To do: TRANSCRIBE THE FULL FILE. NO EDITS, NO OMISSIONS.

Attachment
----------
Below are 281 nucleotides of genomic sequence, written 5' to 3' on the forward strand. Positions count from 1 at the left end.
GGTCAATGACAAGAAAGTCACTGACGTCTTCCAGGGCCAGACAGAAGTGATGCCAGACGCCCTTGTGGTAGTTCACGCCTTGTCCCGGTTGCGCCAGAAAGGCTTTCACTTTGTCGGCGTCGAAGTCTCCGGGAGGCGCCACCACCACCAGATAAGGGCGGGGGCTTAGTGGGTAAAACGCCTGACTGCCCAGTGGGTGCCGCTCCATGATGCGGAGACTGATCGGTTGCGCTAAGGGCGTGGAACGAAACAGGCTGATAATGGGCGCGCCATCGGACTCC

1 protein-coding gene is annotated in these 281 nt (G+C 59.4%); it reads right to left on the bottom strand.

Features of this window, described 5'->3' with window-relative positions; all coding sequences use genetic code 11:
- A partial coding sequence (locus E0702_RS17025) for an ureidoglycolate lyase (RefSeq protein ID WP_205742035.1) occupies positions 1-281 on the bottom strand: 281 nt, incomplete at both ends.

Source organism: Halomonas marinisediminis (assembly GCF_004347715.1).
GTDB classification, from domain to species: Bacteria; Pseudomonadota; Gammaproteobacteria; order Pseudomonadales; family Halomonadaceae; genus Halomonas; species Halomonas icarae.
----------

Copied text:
Below are 281 nucleotides of genomic sequence, written 5' to 3' on the forward strand. Positions count from 1 at the left end.
GGTCAATGACAAGAAAGTCACTGACGTCTTCCAGGGCCAGACAGAAGTGATGCCAGACGCCCTTGTGGTAGTTCACGCCTTGTCCCGGTTGCGCCAGAAAGGCTTTCACTTTGTCGGCGTCGAAGTCTCCGGGAGGCGCCACCACCACCAGATAAGGGCGGGGGCTTAGTGGGTAAAACGCCTGACTGCCCAGTGGGTGCCGCTCCATGATGCGGAGACTGATCGGTTGCGCTAAGGGCGTGGAACGAAACAGGCTGATAATGGGCGCGCCATCGGACTCC

1 protein-coding gene is annotated in these 281 nt (G+C 59.4%); it reads right to left on the bottom strand.

Features of this window, described 5'->3' with window-relative positions; all coding sequences use genetic code 11:
- A partial coding sequence (locus E0702_RS17025) for an ureidoglycolate lyase (RefSeq protein ID WP_205742035.1) occupies positions 1-281 on the bottom strand: 281 nt, incomplete at both ends.

Source organism: Halomonas marinisediminis (assembly GCF_004347715.1).
GTDB classification, from domain to species: Bacteria; Pseudomonadota; Gammaproteobacteria; order Pseudomonadales; family Halomonadaceae; genus Halomonas; species Halomonas icarae.